Tiffany’s, Target Don’t Want “Dirty Gold” to Spoil Your Valentine’s Day


Just in time for Valentine’s Day, Tiffany and Target joined many other retailers that already have banded together against “dirty gold,” saying their procurement practices will shy away from it.

“Dirty gold” isn’t exactly blood diamonds, but it’s became the next cause celebre in the transparently sustainable production of jewelry. Groups behind “No Dirty Gold” say that gold mining is one of the world’s most environmentally destructive industries, producing about 40 percent of America’s toxic waste including aresenic, lead and mercury.

The group’s Golden Rules pact—also subscribed to by Zales, Walmart, QVC and other brands—includes a promise to study metals supply chains, improve supplier sourcing criteria, increase recycled-gold content and seek more responsibly produced metals, according to Marketing Daily.[more]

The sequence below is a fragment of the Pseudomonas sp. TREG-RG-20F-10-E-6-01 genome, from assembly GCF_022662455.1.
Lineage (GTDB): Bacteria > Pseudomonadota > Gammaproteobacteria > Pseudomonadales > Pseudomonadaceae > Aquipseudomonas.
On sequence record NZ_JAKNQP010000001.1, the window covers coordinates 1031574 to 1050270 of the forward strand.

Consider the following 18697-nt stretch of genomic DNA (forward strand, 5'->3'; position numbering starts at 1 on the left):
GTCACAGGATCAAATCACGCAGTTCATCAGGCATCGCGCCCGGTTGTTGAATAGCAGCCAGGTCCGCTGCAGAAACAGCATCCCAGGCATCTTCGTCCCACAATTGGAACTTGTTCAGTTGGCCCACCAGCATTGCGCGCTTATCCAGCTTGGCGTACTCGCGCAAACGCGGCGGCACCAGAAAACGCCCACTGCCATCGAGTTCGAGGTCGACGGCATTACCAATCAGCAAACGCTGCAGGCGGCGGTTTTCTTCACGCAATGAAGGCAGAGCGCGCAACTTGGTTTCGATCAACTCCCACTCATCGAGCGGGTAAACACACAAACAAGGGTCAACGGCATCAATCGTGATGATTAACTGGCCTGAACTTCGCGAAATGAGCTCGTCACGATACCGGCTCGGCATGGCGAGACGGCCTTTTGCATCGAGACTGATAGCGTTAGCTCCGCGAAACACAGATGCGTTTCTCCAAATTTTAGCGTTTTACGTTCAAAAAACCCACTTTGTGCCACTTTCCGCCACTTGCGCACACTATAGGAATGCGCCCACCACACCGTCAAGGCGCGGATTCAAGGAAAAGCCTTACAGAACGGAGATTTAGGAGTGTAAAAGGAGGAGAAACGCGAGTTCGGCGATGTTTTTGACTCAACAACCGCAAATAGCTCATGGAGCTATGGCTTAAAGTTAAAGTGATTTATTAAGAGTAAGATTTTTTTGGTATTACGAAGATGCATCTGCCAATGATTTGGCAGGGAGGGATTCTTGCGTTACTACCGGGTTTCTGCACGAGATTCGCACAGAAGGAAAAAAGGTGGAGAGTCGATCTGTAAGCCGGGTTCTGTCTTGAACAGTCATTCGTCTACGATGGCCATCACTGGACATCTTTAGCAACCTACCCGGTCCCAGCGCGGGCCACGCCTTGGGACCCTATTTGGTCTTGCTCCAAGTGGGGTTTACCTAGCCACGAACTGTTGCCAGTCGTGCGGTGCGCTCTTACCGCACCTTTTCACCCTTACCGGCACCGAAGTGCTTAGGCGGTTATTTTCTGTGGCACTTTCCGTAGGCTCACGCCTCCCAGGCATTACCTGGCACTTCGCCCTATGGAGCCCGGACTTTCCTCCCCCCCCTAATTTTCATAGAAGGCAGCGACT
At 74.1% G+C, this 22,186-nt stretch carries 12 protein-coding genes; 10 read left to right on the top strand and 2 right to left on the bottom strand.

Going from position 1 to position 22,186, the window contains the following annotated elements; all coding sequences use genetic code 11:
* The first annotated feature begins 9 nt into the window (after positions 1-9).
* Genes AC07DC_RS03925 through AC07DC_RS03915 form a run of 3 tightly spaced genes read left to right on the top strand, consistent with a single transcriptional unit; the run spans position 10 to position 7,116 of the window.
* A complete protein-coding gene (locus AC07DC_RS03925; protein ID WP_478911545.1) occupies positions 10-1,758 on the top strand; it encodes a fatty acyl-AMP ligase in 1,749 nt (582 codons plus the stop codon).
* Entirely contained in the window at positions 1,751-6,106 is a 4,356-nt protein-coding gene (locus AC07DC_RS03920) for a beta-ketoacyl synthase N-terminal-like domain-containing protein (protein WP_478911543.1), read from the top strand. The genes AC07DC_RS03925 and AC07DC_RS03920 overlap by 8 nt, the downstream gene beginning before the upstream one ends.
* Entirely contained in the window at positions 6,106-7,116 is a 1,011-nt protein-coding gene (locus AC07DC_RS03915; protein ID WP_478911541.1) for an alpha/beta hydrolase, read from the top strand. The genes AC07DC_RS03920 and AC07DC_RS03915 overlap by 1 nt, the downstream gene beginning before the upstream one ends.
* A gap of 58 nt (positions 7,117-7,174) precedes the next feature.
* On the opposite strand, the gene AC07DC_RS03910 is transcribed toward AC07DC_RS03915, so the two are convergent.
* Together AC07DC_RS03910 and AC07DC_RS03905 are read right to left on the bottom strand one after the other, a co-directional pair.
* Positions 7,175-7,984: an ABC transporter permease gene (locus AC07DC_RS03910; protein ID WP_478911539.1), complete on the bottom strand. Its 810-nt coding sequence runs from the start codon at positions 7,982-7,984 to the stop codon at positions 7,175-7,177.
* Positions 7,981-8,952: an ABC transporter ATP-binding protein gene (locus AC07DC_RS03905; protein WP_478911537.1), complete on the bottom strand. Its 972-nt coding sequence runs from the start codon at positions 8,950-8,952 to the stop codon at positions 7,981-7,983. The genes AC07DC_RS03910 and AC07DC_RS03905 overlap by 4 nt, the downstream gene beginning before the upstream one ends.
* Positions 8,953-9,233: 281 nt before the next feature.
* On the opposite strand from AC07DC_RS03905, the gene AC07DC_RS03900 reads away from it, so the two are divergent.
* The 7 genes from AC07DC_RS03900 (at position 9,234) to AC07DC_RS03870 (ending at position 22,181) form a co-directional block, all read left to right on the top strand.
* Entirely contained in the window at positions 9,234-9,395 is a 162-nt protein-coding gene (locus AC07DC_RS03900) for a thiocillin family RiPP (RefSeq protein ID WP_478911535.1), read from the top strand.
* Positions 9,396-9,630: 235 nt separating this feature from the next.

Specifically, for instance, gold mining has had “destructive impacts” in Peru, where Newmont’s Conga mine “has provoked immense social unrest and protests” over a purported threat to the limited water supply, according to TriplePundit, and in New Guinea where water contamination from mining has reduced the local fish population by up to 80 percent.

Also, green critics say that if the proposed Pebble Mine is developed in Bristol Bay, Alaska, it would destroy miles of streams that are home to the world’s largest sockey-salmon population. One major mining company, Anglo American, pulled out of Pebble Mine last year and left about a half-billion dollars in the lurch in doing so, Bloomberg Businessweek reported.

But do retailers really have any choice but to go along with a cause like “No Dirty Gold”? “There may not be an immediate reward,” Geoff Beattie, a corporate-affairs consultant at Cohn & Wolfe, told Marketing Daily. “But companies who are ahead of the game will benefit financially and will have a better reputation.”